Crippen (2004): John Boyne


A Novel of Murder

In July 1910, the SS Montrose sets sail from Antwerp on her regular crossing to Canada, and the first-class passengers begin the cautious task of getting to know one another. The pushy Mrs Antoinette Drake and her daughter Victoria are, evidently, going to be trouble; so is the half-feral Tom, nephew of the mysterious Matthieu Zela who has bespoken the Presidential Suite. But there are some amenable characters on board too. Martha Hayes is a quiet spinster hoping to make a new life for herself in Canada; and the self-effacing John Robinson and his seventeen-year-old son Edmund are also escaping to a new world. Meanwhile, back in London, a horrific crime is discovered. Cora Crippen has been murdered and buried in tiny pieces in the cellar of her house. Her husband, Dr Crippen, has absconded with his mistress. But where can they be? And will there be enough time for Inspector Dew of Scotland Yard to track them down?

I came to this book with an unintentional handicap, in that I knew nothing about the real Dr Crippen – save the name and a vague sense that he’d done something terrible. For me, this was a genuine thriller: I had no idea what had happened and what the outcome would be, and I religiously kept myself away from Wikipedia for the interim, which took some doing. The reason I picked this up was because it was another book by John Boyne, whose Absolutist I enjoyed so much, and I was rewarded with another jolly good read – very different in spirit, of course, but equally compassionate and gripping.

Compassionate. That sounds odd, doesn’t it, in a novel dealing with one of the most infamous murderers of the 20th century? But it’s true. During the course of the book, we follow a man who grows up in challenging circumstances in Michigan, struggling to put himself through medical training in the face of resistance from an extremely religious mother. We see his ambitions thwarted; his anatomical fascination diverted into work at an abattoir; a later career spent as assistant to men whose only real superiority is in their ability to have paid for their degrees. And he struggles on. Facing bereavement and tragedy, he finds a second chance at love with the music-hall star Bella Elmore (a.k.a. Cora Turner) and they seek a new life in London. But their move brings new stresses and challenges to a marriage that was never really happy from the start.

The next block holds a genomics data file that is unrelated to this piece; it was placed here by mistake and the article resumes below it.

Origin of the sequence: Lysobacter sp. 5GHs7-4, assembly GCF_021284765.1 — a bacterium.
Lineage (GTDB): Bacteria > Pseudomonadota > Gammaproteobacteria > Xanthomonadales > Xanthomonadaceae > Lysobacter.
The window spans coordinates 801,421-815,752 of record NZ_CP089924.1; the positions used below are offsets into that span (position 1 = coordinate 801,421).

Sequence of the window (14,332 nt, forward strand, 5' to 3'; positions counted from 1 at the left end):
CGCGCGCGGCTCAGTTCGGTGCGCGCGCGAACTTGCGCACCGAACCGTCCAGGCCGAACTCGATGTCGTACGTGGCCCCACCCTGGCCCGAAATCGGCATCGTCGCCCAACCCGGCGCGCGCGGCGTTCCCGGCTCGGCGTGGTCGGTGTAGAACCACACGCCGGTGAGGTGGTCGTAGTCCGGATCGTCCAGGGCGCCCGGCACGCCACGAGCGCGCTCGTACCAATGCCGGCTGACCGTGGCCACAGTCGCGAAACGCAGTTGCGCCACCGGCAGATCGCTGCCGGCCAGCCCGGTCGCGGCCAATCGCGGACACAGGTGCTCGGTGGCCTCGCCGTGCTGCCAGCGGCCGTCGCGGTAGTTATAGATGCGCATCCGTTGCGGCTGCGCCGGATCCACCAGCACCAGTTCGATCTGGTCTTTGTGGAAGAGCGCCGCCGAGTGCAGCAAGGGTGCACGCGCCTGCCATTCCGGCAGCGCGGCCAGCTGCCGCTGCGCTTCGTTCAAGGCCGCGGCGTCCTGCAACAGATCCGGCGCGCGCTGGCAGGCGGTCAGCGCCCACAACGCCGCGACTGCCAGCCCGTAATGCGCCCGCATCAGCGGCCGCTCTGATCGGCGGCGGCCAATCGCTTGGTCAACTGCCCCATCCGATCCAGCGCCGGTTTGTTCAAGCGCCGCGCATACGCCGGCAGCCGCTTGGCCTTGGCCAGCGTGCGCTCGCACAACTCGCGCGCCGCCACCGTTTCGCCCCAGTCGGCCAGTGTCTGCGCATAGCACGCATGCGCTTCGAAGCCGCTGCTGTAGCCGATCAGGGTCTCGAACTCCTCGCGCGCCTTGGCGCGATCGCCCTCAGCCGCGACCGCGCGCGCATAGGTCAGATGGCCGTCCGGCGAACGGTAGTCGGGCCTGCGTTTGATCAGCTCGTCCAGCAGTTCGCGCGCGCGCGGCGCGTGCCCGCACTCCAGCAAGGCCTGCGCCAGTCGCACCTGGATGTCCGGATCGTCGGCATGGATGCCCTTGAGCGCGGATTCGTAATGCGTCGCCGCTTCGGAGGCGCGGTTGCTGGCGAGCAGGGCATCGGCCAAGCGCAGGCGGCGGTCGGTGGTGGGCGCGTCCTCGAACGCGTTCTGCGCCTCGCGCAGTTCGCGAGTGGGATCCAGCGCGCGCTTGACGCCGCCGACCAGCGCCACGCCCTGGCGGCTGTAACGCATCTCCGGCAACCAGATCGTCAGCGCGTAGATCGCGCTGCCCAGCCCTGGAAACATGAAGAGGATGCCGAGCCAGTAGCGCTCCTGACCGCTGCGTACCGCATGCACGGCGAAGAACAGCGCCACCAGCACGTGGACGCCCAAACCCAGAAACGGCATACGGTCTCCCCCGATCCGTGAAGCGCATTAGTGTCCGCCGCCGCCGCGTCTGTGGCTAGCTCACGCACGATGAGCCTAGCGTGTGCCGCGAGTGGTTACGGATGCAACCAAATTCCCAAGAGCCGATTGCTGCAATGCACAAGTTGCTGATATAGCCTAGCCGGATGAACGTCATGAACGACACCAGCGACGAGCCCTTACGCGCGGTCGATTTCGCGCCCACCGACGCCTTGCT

Boyne crafts his tale in such a way that we have three different threads and timelines weaving in and out of one another: the voyage of the Montrose; the life story of Hawley Crippen; and the events of those final, fateful days which left a woman dead and dismembered beneath a Camden terrace. Of course the latter thread is largely fictional: Boyne’s version of events is born from his imagination, as no one can really know for sure what happened to Cora Crippen on that night. There are also other inventions: Hawley’s intensely religious mother and his first wife’s tragic death seem to be adapted from the truth and Louise Smythson, as far as I can see, is fictional. But these small additions all help to keep the story flowing and Boyne deftly ratchets up the tension until your nerves are singing. Trust me, too, when I say that you have some measure of sympathy for Hawley Crippen by the time the book is done.

There seem to have been all sorts of conspiracy theories over whether or not Crippen was guilty, and whether the body in the cellar really was that of Cora Crippen, but I found Boyne’s explanation persuasive, clever and unexpected. And who knows? It could be true. When some of the most implausible aspects of the story really are true (the masquerade on the Montrose, for a start), anything seems possible. While I’m very definitely not the kind of girl who enjoys serial killer or true crime stories per se, this was a proper old crime adventure story, written with flair and historical sensitivity.

I’m now convinced that Boyne is a terrific storyteller and can’t wait to ferret out some more of his books. I picked up that the enigmatic Matthieu Zela, who has a cameo role here, is the protagonist in Boyne’s other novel The Thief of Time, so perhaps that’s the one to track down next.

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